Published in The East Hampton Press, January 31, 2018
I was thrilled to be informed recently that I’ve been honored as “Environmentalist of the Year” by the Long Island Sierra Club. As a professor of journalism at SUNY/College at Old Westbury, for decades I’ve taught Environmental Journalism and spend several classes in presentations about John Muir, founder of the Sierra Club.
Muir is especially known for crusading for the creation of Yosemite National Park with his one-on-one three-day camping trip there in 1903 with President Theodore Roosevelt having a great influence on Roosevelt, a conservation-minded Long Islander, not too incidentally. It’s been called the “camping trip that changed the nation.”
Saving wilderness was Muir’s mission. “The clearest way into the Universe is through a forest wilderness,” he wrote. He and the Sierra Club were instrumental in the preservation of many great natural places.
Important for the Environmental Journalism class is that Muir emphasized the use of the published word to raise public awareness. He wrote 12 books and 300 articles—his first article, “Yosemite Glaciers,” was published in 1871 in The New York Tribune.
Thus, I tell my students, Muir and other early writers on nature—Thoreau, Emerson and Long Island’s own Walt Whitman—provided a base. And then came, in 1962, Rachel Carson’s book “Silent Spring,” her expose on the dangers of pesticides, which laid the foundation for the contemporary practice of what became to be called environmental journalism.
It was 1962 when I got my first job as a reporter, on Long Island, at the Babylon Town Leader, with my first major assignment being to look into the plan of public works czar Robert Moses, a Babylon resident, to build a four-lane highway the length of Fire Island.
I began combining what’s now called investigative reporting with environmental journalism in many articles challenging the Moses scheme and pointing to preservation with a Fire Island National Seashore, which was created in 1964.
I went on that year to the Long Island Press and, after a few years of daily cops-and-courts reporting, was back with a focus on mixing investigative reporting and environmental journalism. John Hohenberg, professor at the Columbia University Graduate School of Journalism, was to update what had been a standard journalism textbook that he wrote, “The Professional Journalist,” adding: “It has not taken the nation’s newspapers very long to demonstrate their effectiveness as crusaders to protect the environment. Through their accomplishments, they have gone far toward making up for the long years during which they neglected the issue. It has seemed to make no difference whether a paper is large or small; if it has a public-spirited publisher, a determined editor, and a talented and devoted staff, it can—and does—obtain results.”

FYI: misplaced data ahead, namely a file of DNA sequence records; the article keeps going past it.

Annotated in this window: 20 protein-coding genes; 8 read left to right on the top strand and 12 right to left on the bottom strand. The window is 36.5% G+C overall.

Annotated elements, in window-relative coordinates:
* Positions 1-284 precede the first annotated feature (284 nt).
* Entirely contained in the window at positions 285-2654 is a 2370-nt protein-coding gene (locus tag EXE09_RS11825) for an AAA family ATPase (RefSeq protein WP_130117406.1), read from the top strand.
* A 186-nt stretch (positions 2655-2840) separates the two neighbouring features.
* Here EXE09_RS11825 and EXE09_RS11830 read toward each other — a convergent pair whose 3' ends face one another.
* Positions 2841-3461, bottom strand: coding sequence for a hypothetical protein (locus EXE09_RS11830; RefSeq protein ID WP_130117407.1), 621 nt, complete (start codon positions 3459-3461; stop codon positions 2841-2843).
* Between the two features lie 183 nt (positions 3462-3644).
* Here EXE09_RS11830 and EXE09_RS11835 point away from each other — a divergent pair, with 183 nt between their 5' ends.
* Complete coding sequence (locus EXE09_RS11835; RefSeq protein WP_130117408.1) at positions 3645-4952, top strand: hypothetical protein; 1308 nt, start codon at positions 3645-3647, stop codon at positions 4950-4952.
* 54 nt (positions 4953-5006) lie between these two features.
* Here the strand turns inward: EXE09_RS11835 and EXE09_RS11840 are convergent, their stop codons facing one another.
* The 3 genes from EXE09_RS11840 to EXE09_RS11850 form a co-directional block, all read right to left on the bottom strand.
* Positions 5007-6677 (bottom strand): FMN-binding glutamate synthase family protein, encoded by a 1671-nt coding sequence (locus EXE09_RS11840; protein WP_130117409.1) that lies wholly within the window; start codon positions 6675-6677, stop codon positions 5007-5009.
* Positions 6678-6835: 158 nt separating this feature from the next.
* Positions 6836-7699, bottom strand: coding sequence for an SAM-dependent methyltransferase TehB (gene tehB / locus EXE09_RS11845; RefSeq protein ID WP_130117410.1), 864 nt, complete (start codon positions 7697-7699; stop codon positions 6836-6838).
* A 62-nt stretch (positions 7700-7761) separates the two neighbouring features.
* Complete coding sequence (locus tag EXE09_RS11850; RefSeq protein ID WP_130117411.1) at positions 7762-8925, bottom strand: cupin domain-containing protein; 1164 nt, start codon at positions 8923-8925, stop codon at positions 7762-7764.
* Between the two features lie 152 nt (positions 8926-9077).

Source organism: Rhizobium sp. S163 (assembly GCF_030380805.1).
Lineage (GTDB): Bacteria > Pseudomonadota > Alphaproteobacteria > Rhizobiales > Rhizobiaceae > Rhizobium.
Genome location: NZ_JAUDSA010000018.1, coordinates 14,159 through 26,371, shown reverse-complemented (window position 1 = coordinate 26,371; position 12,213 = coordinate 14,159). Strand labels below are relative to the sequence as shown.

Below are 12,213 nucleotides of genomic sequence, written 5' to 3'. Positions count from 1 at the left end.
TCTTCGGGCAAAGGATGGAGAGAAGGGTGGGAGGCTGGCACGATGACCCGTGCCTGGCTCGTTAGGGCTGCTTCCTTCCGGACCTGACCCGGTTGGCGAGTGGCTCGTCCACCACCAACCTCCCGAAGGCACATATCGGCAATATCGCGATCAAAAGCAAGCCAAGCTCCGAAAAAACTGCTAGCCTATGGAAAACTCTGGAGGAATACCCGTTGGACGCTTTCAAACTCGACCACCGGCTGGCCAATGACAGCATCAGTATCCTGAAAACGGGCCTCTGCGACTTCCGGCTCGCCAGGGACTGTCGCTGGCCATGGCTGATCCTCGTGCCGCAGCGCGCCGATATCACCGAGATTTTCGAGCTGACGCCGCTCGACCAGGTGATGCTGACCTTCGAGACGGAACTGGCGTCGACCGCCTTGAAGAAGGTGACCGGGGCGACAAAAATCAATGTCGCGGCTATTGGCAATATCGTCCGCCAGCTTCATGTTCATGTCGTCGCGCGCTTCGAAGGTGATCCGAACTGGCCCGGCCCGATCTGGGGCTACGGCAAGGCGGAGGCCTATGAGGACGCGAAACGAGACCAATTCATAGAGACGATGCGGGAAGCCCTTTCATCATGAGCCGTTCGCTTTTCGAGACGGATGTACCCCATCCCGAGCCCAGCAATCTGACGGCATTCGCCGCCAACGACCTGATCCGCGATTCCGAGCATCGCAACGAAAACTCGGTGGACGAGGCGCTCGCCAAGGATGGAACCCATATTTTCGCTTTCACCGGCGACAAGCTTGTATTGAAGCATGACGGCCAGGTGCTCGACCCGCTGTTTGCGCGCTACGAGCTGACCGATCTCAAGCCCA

I was elated that he then mentioned my work and that of three other journalists.
I’ve continued to combine investigative reporting with environmental journalism now for more than 50 years, in books, on TV (hosting the TV program “Enviro-Close-Up” for 27 years; visit envirovideo.com) and on radio, in magazines and newspapers—including with the column you are reading in this newspaper—and, in recent years, the internet.
A lot of my work has been done nationally and some internationally, and this has included breaking the story of how the next mission of the ill-fated Challenger space shuttle involved it lofting a space probe fueled with deadly plutonium. This sparked one of my books, “The Wrong Stuff,” and a TV documentary, “Nukes in Space: The Nuclearization and Weaponization of the Heavens.” I detail accidents that have happened in the use of nuclear power in space by the United States and the Soviet Union/Russia.
I was invited to speak in Russia and made a series of presentations through the 1990s and into the middle 2000s, including at the Russian Academy of Sciences. I would not accept an invite now, with Vladimir Putin imposing totalitarianism, and journalists—and environmentalists—in enormous peril.
But my home is, and the subjects of much of my journalism have been, on Long Island—which is why the honor from the Long Island Sierra Club is so gratifying. The club has 6,000 members in Nassau and Suffolk counties.
As I’ve continued the combination of investigative reporting and environmental journalism I started with the Fire Island stories, for 25 years I challenged the plan to build seven to 11 nuclear power plants on Long Island. Today, after the strong activism of folks at the grassroots and stand-up opposition by governmental leaders, Long Island is nuclear-free.
Long Island is a wonderful environment—it includes exquisite waters embraced by beautiful beaches and wetlands, and rich farmland providing for a still vibrant agricultural industry—but there are many environmental threats still.
Applying to the island’s green environment the remarks of journalist, inventor and diplomat Benjamin Franklin, at the close of the Constitutional Convention in 1787 and the founding of our republic: We have it if we can “keep it.”